photo by Jess Daninhirsch
Two Saturdays ago, I, along with dozens of other students, reluctantly walked through the doors of NASH at 7:45 AM, where we would soon spend the next five hours bent over a desk reading passages and solving math problems. We were taking the SAT—a test that haunts the lives of millions of high schoolers annually.
As I paced up and down the halls on our five-minute break, I couldn’t help but feel that it was unfair that my admission to college could be determined by whether I know how to convert degrees to radians. By the time I was done testing at 1:10, my back hurt from crouching down on the desk, my hand was cramping from filling in hundreds of tiny bubbles, and my eyes were so strained I could barely drive home.
I began to think about all of the standardized tests we’ve had to take over the years, from the PSSA to the Iowa Assessments to the Keystone Exams. Why was so much of our education devoted to the goal of getting an “advanced” or “proficient” mark on these tests?
Standardized tests have existed since the 1800s, but they became widely enforced in the United States with the passing of the No Child Left Behind Act in 2002, in response to the declining international ranking of American students.
The law required that all 50 states test their students in reading and math from third grade to eighth grade and report students’ scores and progress. Schools were kept on track with a system called “adequate yearly progress,” or AYP. If a school did not meet their annual targets for two or more years, they were considered to have not met AYP and would face consequences as extreme as being shut down.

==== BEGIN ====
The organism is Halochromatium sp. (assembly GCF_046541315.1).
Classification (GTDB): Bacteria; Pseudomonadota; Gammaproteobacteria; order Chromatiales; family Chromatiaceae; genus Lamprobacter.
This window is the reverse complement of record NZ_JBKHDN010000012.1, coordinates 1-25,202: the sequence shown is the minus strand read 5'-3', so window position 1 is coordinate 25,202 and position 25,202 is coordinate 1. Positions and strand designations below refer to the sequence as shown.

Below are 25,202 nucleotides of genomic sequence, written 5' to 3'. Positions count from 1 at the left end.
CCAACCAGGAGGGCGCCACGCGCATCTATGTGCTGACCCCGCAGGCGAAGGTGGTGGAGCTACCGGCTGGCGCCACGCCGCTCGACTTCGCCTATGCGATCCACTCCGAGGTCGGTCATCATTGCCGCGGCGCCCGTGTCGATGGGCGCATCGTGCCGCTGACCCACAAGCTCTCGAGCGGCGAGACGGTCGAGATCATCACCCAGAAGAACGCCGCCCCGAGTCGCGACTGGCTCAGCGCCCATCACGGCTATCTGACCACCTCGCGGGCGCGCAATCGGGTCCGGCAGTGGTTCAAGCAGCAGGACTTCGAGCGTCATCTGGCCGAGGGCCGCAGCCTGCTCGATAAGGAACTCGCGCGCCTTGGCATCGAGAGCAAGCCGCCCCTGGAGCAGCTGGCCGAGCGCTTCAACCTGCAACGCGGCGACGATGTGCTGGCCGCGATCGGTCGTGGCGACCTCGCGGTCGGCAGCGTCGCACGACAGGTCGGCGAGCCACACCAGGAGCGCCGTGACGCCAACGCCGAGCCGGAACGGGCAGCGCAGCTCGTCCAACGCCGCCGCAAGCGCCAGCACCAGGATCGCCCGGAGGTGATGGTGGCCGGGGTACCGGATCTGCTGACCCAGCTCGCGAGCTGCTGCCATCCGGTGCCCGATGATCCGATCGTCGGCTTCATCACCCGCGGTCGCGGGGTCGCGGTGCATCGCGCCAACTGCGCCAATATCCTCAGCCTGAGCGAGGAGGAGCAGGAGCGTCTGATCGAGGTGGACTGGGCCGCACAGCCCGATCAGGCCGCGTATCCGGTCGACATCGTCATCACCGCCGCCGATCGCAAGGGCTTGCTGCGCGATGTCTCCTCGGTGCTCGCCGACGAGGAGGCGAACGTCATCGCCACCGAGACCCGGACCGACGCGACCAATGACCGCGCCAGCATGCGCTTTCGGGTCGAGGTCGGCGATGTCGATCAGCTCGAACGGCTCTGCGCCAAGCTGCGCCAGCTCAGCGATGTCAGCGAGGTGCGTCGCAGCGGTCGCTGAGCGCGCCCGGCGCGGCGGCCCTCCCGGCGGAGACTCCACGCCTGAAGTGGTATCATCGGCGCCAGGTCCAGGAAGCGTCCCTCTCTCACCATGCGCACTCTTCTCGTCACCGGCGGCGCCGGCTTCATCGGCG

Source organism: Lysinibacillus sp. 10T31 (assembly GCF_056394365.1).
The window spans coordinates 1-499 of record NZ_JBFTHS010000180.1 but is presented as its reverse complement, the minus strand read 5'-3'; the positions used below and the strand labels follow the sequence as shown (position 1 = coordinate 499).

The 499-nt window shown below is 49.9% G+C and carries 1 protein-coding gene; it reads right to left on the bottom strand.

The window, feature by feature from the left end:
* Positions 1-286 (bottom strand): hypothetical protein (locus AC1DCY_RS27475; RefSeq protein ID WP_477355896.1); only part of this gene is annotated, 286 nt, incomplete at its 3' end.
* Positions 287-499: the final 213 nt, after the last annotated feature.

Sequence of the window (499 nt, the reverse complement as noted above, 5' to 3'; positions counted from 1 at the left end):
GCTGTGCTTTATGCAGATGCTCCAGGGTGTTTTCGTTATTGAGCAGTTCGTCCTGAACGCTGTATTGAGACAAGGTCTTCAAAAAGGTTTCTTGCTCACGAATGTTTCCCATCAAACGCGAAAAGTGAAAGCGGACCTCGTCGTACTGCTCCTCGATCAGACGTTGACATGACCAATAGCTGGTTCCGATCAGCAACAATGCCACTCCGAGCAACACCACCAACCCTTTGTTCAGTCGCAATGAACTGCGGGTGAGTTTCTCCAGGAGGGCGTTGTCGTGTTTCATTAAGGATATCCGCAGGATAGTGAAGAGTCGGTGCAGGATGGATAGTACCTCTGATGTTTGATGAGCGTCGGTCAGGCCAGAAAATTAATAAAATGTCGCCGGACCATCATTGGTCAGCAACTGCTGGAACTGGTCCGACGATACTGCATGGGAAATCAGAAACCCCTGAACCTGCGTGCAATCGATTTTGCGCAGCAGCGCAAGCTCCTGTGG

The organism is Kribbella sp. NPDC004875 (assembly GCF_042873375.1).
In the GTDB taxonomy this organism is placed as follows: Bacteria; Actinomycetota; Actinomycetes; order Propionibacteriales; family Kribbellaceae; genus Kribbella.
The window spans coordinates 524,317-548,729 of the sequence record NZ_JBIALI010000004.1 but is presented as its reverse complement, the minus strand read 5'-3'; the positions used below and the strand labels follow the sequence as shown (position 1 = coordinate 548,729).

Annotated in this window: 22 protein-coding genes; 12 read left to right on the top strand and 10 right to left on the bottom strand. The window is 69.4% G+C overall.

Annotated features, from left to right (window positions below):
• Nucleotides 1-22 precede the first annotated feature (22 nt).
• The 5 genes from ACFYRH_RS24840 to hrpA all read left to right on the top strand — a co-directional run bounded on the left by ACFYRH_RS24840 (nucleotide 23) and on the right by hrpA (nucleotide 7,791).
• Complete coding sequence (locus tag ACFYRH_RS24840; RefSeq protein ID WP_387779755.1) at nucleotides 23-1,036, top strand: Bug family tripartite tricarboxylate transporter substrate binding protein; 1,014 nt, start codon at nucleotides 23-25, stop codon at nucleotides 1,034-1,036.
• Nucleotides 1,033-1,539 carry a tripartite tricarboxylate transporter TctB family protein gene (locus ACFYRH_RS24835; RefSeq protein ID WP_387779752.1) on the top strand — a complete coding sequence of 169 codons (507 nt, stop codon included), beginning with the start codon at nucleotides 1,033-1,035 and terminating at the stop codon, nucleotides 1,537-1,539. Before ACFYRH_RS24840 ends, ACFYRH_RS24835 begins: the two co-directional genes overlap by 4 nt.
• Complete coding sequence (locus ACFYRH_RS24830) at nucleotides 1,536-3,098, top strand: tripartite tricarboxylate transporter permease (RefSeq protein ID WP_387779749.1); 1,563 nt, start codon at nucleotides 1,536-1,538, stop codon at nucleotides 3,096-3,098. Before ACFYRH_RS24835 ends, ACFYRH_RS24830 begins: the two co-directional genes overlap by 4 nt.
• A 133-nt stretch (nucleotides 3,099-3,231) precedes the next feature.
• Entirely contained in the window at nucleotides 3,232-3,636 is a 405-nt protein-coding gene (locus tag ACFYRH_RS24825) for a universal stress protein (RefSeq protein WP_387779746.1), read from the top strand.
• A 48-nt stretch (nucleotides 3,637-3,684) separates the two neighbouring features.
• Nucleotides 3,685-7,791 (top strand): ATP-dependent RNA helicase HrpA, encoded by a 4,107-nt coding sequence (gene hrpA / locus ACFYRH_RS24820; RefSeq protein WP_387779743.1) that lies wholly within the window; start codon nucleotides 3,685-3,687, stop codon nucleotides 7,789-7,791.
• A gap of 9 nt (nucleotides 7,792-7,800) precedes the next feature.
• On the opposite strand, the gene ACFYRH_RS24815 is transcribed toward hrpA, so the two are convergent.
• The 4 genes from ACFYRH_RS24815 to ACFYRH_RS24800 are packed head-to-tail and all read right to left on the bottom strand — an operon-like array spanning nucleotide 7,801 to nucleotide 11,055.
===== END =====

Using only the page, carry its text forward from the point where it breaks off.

However, the act did not work as planned. By 2010, 38% of schools were failing to meet their AYP, and several states were seeing failure rates of almost 50% by 2011. In response, the Obama administration put in place waivers in 42 states, allowing them to bypass certain requirements of the No Child Left Behind laws.
Although no longer in effect, the No Child Left Behind Act left a lasting impact on many students’ and teachers’ lives. Teachers and schools were, and in some places still are, evaluated based on the test results of their students. Michelle Rhee, former chancellor of Washington D.C. public schools, stated that in 2010, she fired 600 teachers, closed 23 schools, and introduced $25,000 bonuses to teachers based on students’ performance on standardized tests.